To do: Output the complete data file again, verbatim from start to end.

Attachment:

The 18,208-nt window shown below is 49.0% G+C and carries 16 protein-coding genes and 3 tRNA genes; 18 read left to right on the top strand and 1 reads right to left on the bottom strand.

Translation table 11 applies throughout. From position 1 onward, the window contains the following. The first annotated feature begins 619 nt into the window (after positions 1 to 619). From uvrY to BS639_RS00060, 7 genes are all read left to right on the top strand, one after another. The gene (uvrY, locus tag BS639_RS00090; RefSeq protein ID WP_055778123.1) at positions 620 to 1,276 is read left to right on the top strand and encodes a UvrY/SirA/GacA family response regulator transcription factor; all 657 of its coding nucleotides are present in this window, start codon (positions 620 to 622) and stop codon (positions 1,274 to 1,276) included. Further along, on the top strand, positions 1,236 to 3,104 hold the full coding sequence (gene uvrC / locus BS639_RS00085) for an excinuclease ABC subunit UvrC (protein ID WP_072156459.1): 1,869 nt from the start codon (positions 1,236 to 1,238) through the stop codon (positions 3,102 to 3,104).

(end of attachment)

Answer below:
The 18,208-nt window shown below is 49.0% G+C and carries 16 protein-coding genes and 3 tRNA genes; 18 read left to right on the top strand and 1 reads right to left on the bottom strand.

Translation table 11 applies throughout. From position 1 onward, the window contains the following. The first annotated feature begins 619 nt into the window (after positions 1 to 619). From uvrY to BS639_RS00060, 7 genes are all read left to right on the top strand, one after another. The gene (uvrY, locus tag BS639_RS00090; RefSeq protein ID WP_055778123.1) at positions 620 to 1,276 is read left to right on the top strand and encodes a UvrY/SirA/GacA family response regulator transcription factor; all 657 of its coding nucleotides are present in this window, start codon (positions 620 to 622) and stop codon (positions 1,274 to 1,276) included. Further along, on the top strand, positions 1,236 to 3,104 hold the full coding sequence (gene uvrC / locus BS639_RS00085) for an excinuclease ABC subunit UvrC (protein ID WP_072156459.1): 1,869 nt from the start codon (positions 1,236 to 1,238) through the stop codon (positions 3,102 to 3,104).